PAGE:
Top Ethereum developer on the risks and benefits of the merger

Aon September 15th, the Ethereum blockchain will make a major software update known as the “merger” that will significantly reduce Ethereum’s energy consumption and start the network becoming faster and cheaper. (You can read more about the meaning of fusion here.)

To learn more about the significance of the merger and its spread, TIME spoke with Justin Drake, who is one of the key Ethereum researchers leading the transition. Drake is well known in the Ethereum community. He is based in Cambridge, United Kingdom, and coordinates and leads the work of other Ethereum researchers and developers around the world. He says the merger will make cyberattacks on Ethereum more expensive and make its building blocks cheaper and easier to use. And while he expects trouble on the day of the merger, he’s not worried they’ll have widespread ill effects.

Here are excerpts from the conversation, which has been shortened and edited for clarity.

TIME: You’ve been working on the merger since 2017. Why did you decide to dedicate five years of your life to Ethereum and this transition?

Justin Drake: I am extremely passionate about Ethereum. I see its mission as becoming the settlement layer of the Internet: a piece of low-level infrastructure that helps people coordinate things of value.

I also really enjoy the idea of ​​permissionless innovation: the idea that Ethereum is made up of Legos and that anyone can put them together with other Legos and build their own structures. This is very different from traditional companies. If I have an idea to improve Uber, I have to put on a suit, fly to California, meet with the executive team, prepare a deck and pitch them an idea.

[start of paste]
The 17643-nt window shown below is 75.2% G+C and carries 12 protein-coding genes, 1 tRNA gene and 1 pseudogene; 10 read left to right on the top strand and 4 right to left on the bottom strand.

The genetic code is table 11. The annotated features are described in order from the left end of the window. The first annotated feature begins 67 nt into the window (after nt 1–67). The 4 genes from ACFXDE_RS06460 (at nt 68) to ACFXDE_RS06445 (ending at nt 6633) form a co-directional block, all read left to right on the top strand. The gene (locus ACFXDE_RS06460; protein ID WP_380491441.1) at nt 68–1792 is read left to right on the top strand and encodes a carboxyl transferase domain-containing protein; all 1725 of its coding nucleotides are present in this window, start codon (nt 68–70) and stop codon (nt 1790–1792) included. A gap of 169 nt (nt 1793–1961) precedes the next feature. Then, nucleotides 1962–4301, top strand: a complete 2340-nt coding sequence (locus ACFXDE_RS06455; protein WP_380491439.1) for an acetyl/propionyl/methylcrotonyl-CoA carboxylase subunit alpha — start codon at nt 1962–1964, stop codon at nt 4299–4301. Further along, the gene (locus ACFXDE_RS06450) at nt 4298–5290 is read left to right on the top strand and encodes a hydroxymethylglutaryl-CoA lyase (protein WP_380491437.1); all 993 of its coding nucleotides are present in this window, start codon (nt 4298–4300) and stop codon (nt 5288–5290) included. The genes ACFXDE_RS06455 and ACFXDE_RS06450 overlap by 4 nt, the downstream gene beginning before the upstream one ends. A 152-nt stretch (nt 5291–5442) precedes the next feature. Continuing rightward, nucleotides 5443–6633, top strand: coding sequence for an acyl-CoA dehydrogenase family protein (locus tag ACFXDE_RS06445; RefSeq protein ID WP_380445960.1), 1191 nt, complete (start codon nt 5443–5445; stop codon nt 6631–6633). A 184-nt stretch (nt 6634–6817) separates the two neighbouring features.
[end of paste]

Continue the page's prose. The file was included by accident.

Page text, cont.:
In Ethereum, you can have a random 12-year-old kid in India with a bright idea and some coding skills, and he can start building on his own with these Legos. I find this quite exciting: cutting out middlemen who charge a fee or security or operate in one country rather than around the world.

I also like the idea that we’re building a World War III-grade infrastructure that’s not built on top of the Internet, but actually is the Internet itself. You will be able to create an application that will last for decades and centuries.

You’ve talked about wanting Ethereum to be “World War III-proof” in past interviews. What does this mean and how does the merger bring you closer to this idea?

The idea of ​​World War III infrastructure is an appealing narrative for internet enthusiasts. The the internet is designed to be that system that would survive a nuclear war.

It also resonates strongly with people who want to create things. There are these famous stories of entrepreneurs building businesses on Twitter and Facebook, and those platforms change their APIs so the businesses just disappear. This led to the concept of platform risk: when you build on something, you risk the platform changing the rules against you.

One of the World War III-grade rules of resistance is that even the most powerful nation-states cannot co-opt Ethereum and impose their rules on you. If Ethereum were to become a settlement layer of value on the internet, then it would be one of the main targets to attack in a war. And if it can be attacked, a particular nation-state can impose its rules on the chain, and it can become the Chinese chain, the Russian chain, or the American chain. It would not be a neutral piece of infrastructure.

And the merger dramatically increases the security of Ethereum. An attacker needs 51% of the value of the blockchain to [take control]. With proof of work [the previous mechanism that powered Ethereum], you need on the order of $5 billion, which allows you to buy enough computers and transformers, connect them all to the network, and then launch an attack. With proof of pledge [the system Ethereum is transitioning to in the merge]we would have about $20 billion in economic security today – and that’s a number I expect to grow dramatically.

The other interesting aspect of the merger is that with Proof of Stake, if we suffer a 51% attack, we can accurately identify the attacker and kick him out of the system. Moreover, we can punish them, including by destroying their entire share. And if they want to make a second attack, they have to make a rebuy.